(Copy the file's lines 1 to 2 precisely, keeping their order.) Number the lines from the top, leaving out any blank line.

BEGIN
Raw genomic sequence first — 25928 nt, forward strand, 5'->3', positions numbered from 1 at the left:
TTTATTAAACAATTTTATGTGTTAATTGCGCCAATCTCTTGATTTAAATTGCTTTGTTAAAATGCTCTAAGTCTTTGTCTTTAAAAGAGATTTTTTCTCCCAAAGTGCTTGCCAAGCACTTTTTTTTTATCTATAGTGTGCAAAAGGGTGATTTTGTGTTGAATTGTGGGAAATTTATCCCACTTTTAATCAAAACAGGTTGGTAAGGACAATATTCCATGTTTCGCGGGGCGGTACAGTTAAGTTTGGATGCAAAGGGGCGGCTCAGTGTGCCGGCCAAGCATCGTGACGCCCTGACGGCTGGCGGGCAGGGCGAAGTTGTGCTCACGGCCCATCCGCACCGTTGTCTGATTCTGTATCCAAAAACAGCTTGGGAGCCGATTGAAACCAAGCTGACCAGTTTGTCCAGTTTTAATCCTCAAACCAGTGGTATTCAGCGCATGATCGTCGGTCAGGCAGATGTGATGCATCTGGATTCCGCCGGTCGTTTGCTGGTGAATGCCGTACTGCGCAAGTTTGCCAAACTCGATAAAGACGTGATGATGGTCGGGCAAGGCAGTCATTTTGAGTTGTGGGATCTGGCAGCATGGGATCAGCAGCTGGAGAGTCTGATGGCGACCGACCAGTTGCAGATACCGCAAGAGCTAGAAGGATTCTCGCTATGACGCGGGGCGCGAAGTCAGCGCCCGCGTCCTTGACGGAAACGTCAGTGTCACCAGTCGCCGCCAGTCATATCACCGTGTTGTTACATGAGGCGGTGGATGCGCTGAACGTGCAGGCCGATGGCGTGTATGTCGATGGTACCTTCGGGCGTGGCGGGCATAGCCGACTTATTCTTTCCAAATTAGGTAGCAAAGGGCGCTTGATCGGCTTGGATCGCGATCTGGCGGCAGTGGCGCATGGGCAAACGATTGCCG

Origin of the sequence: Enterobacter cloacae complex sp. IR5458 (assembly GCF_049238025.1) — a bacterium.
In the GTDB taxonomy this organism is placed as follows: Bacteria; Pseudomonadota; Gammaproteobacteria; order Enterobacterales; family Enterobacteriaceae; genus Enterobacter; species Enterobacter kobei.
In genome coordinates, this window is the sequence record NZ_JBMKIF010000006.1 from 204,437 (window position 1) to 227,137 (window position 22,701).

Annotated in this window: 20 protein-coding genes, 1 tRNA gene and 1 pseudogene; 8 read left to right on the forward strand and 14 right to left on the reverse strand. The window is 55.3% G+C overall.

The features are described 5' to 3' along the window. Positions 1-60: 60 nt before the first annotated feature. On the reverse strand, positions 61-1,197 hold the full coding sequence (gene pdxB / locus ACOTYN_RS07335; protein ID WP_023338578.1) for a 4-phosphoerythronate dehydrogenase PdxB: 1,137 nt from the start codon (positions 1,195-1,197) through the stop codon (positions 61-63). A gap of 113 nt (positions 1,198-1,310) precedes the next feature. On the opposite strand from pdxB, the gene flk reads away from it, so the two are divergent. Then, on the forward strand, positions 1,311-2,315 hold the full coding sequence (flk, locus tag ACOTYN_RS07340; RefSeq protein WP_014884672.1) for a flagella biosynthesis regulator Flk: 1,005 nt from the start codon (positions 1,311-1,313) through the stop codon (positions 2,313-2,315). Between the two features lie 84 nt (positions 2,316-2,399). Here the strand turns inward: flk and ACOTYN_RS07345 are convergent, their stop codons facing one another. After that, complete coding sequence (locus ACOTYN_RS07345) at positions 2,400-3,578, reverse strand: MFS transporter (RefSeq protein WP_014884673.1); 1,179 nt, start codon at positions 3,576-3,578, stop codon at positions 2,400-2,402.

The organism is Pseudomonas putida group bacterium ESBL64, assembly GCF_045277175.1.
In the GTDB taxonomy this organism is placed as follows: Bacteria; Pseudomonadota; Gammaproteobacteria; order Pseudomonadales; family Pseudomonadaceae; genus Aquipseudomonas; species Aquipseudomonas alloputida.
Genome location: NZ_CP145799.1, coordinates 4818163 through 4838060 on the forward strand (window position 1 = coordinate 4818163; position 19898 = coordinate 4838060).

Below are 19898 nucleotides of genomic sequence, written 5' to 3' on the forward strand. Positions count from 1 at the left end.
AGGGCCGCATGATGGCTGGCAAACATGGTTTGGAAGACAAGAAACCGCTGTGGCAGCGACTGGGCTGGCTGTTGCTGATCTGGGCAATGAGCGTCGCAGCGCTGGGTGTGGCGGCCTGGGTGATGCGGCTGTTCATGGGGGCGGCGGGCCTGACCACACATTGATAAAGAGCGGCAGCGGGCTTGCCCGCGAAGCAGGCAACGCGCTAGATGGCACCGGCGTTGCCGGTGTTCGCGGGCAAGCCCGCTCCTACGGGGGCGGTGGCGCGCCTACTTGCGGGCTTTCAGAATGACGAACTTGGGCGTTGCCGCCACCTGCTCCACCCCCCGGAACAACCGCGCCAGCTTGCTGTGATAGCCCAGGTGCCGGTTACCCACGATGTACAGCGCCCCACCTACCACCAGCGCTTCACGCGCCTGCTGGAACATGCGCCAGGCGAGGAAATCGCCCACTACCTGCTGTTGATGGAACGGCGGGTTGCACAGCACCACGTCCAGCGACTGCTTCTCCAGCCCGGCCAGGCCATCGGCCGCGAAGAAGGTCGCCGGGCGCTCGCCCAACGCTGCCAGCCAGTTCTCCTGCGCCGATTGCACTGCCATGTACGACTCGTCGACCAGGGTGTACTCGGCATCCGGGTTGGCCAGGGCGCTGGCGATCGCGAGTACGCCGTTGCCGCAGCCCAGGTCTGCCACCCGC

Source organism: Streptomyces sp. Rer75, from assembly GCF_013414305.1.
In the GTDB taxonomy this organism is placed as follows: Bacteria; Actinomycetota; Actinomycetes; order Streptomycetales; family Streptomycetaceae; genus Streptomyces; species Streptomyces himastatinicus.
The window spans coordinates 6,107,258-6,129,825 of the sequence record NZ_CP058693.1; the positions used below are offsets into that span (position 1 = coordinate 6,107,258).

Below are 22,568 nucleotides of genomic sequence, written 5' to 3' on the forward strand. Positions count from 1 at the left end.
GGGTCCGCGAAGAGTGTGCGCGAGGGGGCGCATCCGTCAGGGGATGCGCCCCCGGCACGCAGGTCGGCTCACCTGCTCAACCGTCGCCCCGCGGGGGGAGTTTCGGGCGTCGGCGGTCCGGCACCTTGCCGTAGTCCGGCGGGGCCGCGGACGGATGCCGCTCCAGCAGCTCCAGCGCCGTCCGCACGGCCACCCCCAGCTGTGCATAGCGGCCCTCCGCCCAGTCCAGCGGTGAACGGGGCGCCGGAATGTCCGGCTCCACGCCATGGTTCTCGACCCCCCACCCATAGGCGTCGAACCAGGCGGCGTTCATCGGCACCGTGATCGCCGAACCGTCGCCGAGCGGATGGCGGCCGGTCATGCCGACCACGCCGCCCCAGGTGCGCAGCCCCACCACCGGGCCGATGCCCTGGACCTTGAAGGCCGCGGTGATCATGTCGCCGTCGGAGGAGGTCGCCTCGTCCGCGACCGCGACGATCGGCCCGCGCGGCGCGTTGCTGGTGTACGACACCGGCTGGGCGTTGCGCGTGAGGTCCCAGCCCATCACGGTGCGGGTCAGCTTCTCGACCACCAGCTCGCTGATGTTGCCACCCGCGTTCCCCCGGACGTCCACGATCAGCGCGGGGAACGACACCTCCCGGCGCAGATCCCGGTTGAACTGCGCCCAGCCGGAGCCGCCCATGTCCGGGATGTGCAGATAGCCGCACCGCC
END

Raw genomic sequence first — 25928 nt, forward strand, 5'->3', positions numbered from 1 at the left:
TTTATTAAACAATTTTATGTGTTAATTGCGCCAATCTCTTGATTTAAATTGCTTTGTTAAAATGCTCTAAGTCTTTGTCTTTAAAAGAGATTTTTTCTCCCAAAGTGCTTGCCAAGCACTTTTTTTTTATCTATAGTGTGCAAAAGGGTGATTTTGTGTTGAATTGTGGGAAATTTATCCCACTTTTAATCAAAACAGGTTGGTAAGGACAATATTCCATGTTTCGCGGGGCGGTACAGTTAAGTTTGGATGCAAAGGGGCGGCTCAGTGTGCCGGCCAAGCATCGTGACGCCCTGACGGCTGGCGGGCAGGGCGAAGTTGTGCTCACGGCCCATCCGCACCGTTGTCTGATTCTGTATCCAAAAACAGCTTGGGAGCCGATTGAAACCAAGCTGACCAGTTTGTCCAGTTTTAATCCTCAAACCAGTGGTATTCAGCGCATGATCGTCGGTCAGGCAGATGTGATGCATCTGGATTCCGCCGGTCGTTTGCTGGTGAATGCCGTACTGCGCAAGTTTGCCAAACTCGATAAAGACGTGATGATGGTCGGGCAAGGCAGTCATTTTGAGTTGTGGGATCTGGCAGCATGGGATCAGCAGCTGGAGAGTCTGATGGCGACCGACCAGTTGCAGATACCGCAAGAGCTAGAAGGATTCTCGCTATGACGCGGGGCGCGAAGTCAGCGCCCGCGTCCTTGACGGAAACGTCAGTGTCACCAGTCGCCGCCAGTCATATCACCGTGTTGTTACATGAGGCGGTGGATGCGCTGAACGTGCAGGCCGATGGCGTGTATGTCGATGGTACCTTCGGGCGTGGCGGGCATAGCCGACTTATTCTTTCCAAATTAGGTAGCAAAGGGCGCTTGATCGGCTTGGATCGCGATCTGGCGGCAGTGGCGCATGGGCAAACGATTGCCG